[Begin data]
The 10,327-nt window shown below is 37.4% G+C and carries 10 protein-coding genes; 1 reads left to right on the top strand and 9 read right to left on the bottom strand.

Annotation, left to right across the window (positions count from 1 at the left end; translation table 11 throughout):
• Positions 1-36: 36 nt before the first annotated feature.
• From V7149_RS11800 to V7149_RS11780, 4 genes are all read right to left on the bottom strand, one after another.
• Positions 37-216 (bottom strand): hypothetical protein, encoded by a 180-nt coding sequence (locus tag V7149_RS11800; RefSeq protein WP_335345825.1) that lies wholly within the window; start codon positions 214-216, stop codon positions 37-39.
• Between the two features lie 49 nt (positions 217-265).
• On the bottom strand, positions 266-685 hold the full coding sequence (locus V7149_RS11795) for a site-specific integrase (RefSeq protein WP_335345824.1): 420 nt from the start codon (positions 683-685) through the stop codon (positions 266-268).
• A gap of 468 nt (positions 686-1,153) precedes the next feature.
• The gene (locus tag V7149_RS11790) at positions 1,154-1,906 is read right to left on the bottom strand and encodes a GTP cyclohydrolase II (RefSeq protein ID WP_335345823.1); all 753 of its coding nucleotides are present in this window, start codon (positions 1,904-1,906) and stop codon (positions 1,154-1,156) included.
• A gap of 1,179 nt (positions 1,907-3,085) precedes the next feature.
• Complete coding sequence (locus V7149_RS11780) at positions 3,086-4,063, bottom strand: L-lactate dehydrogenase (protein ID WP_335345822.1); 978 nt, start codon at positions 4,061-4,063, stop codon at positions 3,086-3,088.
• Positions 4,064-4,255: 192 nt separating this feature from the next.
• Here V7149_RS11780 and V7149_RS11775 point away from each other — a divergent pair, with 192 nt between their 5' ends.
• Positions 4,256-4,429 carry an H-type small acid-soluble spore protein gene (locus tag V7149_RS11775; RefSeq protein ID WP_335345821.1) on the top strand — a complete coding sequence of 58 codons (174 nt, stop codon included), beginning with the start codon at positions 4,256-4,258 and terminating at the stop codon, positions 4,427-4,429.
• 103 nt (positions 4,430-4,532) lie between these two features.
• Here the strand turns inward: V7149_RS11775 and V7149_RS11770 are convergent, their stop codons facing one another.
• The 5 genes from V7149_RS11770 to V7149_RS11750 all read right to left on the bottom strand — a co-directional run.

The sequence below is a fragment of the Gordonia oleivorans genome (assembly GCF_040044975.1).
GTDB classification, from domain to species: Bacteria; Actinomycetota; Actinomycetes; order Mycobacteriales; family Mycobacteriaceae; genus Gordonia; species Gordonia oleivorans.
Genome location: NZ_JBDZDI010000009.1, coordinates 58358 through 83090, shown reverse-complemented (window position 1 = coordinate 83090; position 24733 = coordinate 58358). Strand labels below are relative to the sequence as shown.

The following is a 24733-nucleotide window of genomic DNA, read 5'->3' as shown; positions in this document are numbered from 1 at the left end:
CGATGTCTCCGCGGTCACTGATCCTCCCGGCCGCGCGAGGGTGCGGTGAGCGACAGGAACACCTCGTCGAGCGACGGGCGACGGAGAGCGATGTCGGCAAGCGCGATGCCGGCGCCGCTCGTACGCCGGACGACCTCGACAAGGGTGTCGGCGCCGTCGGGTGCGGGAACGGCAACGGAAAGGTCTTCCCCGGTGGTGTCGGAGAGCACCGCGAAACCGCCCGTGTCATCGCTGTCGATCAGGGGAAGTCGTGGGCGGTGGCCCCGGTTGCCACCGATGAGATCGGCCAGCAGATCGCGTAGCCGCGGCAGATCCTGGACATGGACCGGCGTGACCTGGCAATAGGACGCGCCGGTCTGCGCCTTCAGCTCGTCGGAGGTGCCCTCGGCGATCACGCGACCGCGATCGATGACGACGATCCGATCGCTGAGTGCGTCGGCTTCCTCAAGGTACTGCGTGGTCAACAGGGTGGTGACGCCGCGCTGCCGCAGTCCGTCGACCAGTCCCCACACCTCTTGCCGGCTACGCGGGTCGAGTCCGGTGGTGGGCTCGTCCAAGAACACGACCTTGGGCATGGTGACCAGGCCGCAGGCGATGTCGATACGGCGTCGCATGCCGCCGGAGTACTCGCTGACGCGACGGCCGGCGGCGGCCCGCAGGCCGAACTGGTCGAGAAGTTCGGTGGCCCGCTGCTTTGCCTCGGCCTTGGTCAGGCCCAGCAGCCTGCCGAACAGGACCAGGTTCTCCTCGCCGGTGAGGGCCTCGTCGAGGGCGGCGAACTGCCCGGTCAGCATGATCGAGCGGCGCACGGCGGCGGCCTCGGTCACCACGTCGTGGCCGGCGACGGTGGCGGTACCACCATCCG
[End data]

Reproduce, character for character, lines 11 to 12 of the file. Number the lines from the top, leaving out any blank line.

• Complete coding sequence (locus V7149_RS11780) at positions 3,086-4,063, bottom strand: L-lactate dehydrogenase (protein ID WP_335345822.1); 978 nt, start codon at positions 4,061-4,063, stop codon at positions 3,086-3,088.
• Positions 4,064-4,255: 192 nt separating this feature from the next.